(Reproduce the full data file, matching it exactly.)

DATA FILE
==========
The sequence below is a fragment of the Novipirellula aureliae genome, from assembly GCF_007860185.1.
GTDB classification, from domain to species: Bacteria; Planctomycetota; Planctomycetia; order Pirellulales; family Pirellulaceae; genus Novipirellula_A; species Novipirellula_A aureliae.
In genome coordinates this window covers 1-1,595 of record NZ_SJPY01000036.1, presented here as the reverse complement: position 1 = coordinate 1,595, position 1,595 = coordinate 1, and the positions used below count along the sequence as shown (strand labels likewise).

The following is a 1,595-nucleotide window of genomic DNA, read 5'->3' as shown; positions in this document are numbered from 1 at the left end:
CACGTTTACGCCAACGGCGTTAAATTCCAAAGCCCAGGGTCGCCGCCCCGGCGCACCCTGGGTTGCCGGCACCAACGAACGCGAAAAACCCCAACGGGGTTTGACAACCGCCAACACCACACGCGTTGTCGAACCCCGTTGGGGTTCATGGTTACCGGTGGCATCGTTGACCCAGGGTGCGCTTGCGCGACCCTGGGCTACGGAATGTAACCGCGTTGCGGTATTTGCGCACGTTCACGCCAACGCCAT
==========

The sequence below is a fragment of the Novipirellula aureliae genome, from assembly GCF_007860185.1.
GTDB classification, from domain to species: Bacteria; Planctomycetota; Planctomycetia; order Pirellulales; family Pirellulaceae; genus Novipirellula_A; species Novipirellula_A aureliae.
In genome coordinates this window covers 1-1,595 of record NZ_SJPY01000036.1, presented here as the reverse complement: position 1 = coordinate 1,595, position 1,595 = coordinate 1, and the positions used below count along the sequence as shown (strand labels likewise).

The following is a 1,595-nucleotide window of genomic DNA, read 5'->3' as shown; positions in this document are numbered from 1 at the left end:
CACGTTTACGCCAACGGCGTTAAATTCCAAAGCCCAGGGTCGCCGCCCCGGCGCACCCTGGGTTGCCGGCACCAACGAACGCGAAAAACCCCAACGGGGTTTGACAACCGCCAACACCACACGCGTTGTCGAACCCCGTTGGGGTTCATGGTTACCGGTGGCATCGTTGACCCAGGGTGCGCTTGCGCGACCCTGGGCTACGGAATGTAACCGCGTTGCGGTATTTGCGCACGTTCACGCCAACGCCAT